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DKFZ Researchers Develop Infrared-Based Protein Arrays for Quantitative Proteomics

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Ulrike Korf
Scientist
German Cancer Research Center
Name: Ulrike Korf
 
Title: Scientist, German Cancer Research Center
 
Professional background: 2001-present, scientist, German Cancer Research Center, Heidelberg; 1999-2000, assistant to management board, German Cancer Research Center.
 
Education: 1993-1998, postdoc, University of Washington, Seattle; 1993 — PhD, organic chemistry, University of Hamburg, Germany; 1989 — MSc, chemistry and biochemistry, University of Münster, Germany.
 

 
Knee-deep in biomarkers and searching for an efficient protein screening tool, Ulrike Korf and the proteomics group in the division of molecular genome analysis at Deutschen Krebsforschungszentrum (DKFZ), or the German Cancer Research Center, set about tweaking existing lysate array technology to create a method to solve their major research obstacles.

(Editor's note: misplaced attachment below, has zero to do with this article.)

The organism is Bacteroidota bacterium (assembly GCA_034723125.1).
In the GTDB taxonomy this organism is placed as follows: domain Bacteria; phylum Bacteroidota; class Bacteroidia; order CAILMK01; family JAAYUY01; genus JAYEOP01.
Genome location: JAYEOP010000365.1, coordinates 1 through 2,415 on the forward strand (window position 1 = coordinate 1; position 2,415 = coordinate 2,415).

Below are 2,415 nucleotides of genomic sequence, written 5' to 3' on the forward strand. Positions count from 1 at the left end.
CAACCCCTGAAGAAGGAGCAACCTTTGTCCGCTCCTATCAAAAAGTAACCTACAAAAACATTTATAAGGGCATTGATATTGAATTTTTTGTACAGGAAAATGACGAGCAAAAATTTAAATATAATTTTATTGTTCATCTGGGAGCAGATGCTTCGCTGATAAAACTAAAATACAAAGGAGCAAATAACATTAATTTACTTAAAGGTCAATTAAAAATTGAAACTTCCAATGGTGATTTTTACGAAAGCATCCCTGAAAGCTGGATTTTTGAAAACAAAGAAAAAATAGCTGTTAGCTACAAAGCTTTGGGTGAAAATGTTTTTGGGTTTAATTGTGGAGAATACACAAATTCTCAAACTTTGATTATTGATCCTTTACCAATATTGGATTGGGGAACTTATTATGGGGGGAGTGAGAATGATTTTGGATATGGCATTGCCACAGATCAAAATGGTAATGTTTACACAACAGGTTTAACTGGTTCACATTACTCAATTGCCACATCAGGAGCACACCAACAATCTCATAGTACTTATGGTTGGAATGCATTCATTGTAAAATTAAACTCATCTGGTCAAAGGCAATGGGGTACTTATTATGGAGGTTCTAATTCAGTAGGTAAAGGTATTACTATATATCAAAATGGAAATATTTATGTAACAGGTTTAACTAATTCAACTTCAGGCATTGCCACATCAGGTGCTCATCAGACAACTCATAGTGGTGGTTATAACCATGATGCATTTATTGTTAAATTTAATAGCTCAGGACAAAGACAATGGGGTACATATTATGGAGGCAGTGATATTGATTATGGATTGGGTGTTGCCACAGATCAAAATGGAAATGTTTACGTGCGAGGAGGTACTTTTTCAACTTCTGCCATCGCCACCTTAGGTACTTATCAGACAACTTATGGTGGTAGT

Unlike protein-detection arrays, which require two different antibodies directed against the same protein, lysate arrays require only one antibody per analyte, a factor that Korf’s group determined was key for large-scale applications.
 
The group then scrapped the labeling step, and added new steps including a modified sample-preparation step, and an optional calibration step based on a serial dilution of specific recombinant proteins.
 
Dubbing the method “infrared-based protein arrays for quantitative proteomics,” or IPAQ, Korf’s group argued this month in Proteomics that the method has the potential to overcome the limitations of Western blotting for the quantitative analysis of protein abundance and protein modification in biological processes [Loebke C et al. Infrared-based protein detection arrays for quantitative proteomics. Proteomics. 2007 Feb 19;7(4):558-564].
 
To learn more about IPAQ, BioArray News spoke with Korf this week.